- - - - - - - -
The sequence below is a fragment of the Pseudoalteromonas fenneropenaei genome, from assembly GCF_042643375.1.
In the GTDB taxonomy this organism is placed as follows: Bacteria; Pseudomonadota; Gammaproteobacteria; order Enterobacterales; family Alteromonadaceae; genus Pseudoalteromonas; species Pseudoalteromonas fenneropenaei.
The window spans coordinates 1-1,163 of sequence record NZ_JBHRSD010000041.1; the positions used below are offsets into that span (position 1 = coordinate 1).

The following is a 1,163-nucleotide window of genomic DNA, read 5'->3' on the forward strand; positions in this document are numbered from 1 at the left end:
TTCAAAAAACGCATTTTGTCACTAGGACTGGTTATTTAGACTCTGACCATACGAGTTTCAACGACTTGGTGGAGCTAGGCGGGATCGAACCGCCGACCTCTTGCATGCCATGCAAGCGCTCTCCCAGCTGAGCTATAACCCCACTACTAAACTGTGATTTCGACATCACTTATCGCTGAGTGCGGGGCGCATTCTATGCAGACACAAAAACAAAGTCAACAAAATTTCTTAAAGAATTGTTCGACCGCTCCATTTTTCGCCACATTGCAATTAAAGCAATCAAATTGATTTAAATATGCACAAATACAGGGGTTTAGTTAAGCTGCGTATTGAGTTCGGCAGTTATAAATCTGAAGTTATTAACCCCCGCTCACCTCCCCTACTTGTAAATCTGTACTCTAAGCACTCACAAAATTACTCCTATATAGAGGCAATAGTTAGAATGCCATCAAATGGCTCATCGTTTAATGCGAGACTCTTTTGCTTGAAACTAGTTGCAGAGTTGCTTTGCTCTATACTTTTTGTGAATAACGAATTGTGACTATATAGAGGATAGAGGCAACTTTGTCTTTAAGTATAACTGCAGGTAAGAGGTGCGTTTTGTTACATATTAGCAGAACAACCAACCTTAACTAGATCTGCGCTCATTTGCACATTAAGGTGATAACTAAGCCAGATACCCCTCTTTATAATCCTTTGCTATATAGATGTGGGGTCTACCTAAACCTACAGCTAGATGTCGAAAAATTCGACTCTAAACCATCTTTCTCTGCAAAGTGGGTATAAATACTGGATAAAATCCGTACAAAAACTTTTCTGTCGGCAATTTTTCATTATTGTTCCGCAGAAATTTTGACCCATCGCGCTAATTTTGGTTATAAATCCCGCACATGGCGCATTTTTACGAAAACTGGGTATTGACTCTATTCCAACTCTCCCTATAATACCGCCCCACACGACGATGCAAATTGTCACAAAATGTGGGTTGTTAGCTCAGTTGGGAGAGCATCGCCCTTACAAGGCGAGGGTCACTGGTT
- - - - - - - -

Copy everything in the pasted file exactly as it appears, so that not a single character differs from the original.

The sequence below is a fragment of the Pseudoalteromonas fenneropenaei genome, from assembly GCF_042643375.1.
In the GTDB taxonomy this organism is placed as follows: Bacteria; Pseudomonadota; Gammaproteobacteria; order Enterobacterales; family Alteromonadaceae; genus Pseudoalteromonas; species Pseudoalteromonas fenneropenaei.
The window spans coordinates 1-1,163 of sequence record NZ_JBHRSD010000041.1; the positions used below are offsets into that span (position 1 = coordinate 1).

The following is a 1,163-nucleotide window of genomic DNA, read 5'->3' on the forward strand; positions in this document are numbered from 1 at the left end:
TTCAAAAAACGCATTTTGTCACTAGGACTGGTTATTTAGACTCTGACCATACGAGTTTCAACGACTTGGTGGAGCTAGGCGGGATCGAACCGCCGACCTCTTGCATGCCATGCAAGCGCTCTCCCAGCTGAGCTATAACCCCACTACTAAACTGTGATTTCGACATCACTTATCGCTGAGTGCGGGGCGCATTCTATGCAGACACAAAAACAAAGTCAACAAAATTTCTTAAAGAATTGTTCGACCGCTCCATTTTTCGCCACATTGCAATTAAAGCAATCAAATTGATTTAAATATGCACAAATACAGGGGTTTAGTTAAGCTGCGTATTGAGTTCGGCAGTTATAAATCTGAAGTTATTAACCCCCGCTCACCTCCCCTACTTGTAAATCTGTACTCTAAGCACTCACAAAATTACTCCTATATAGAGGCAATAGTTAGAATGCCATCAAATGGCTCATCGTTTAATGCGAGACTCTTTTGCTTGAAACTAGTTGCAGAGTTGCTTTGCTCTATACTTTTTGTGAATAACGAATTGTGACTATATAGAGGATAGAGGCAACTTTGTCTTTAAGTATAACTGCAGGTAAGAGGTGCGTTTTGTTACATATTAGCAGAACAACCAACCTTAACTAGATCTGCGCTCATTTGCACATTAAGGTGATAACTAAGCCAGATACCCCTCTTTATAATCCTTTGCTATATAGATGTGGGGTCTACCTAAACCTACAGCTAGATGTCGAAAAATTCGACTCTAAACCATCTTTCTCTGCAAAGTGGGTATAAATACTGGATAAAATCCGTACAAAAACTTTTCTGTCGGCAATTTTTCATTATTGTTCCGCAGAAATTTTGACCCATCGCGCTAATTTTGGTTATAAATCCCGCACATGGCGCATTTTTACGAAAACTGGGTATTGACTCTATTCCAACTCTCCCTATAATACCGCCCCACACGACGATGCAAATTGTCACAAAATGTGGGTTGTTAGCTCAGTTGGGAGAGCATCGCCCTTACAAGGCGAGGGTCACTGGTT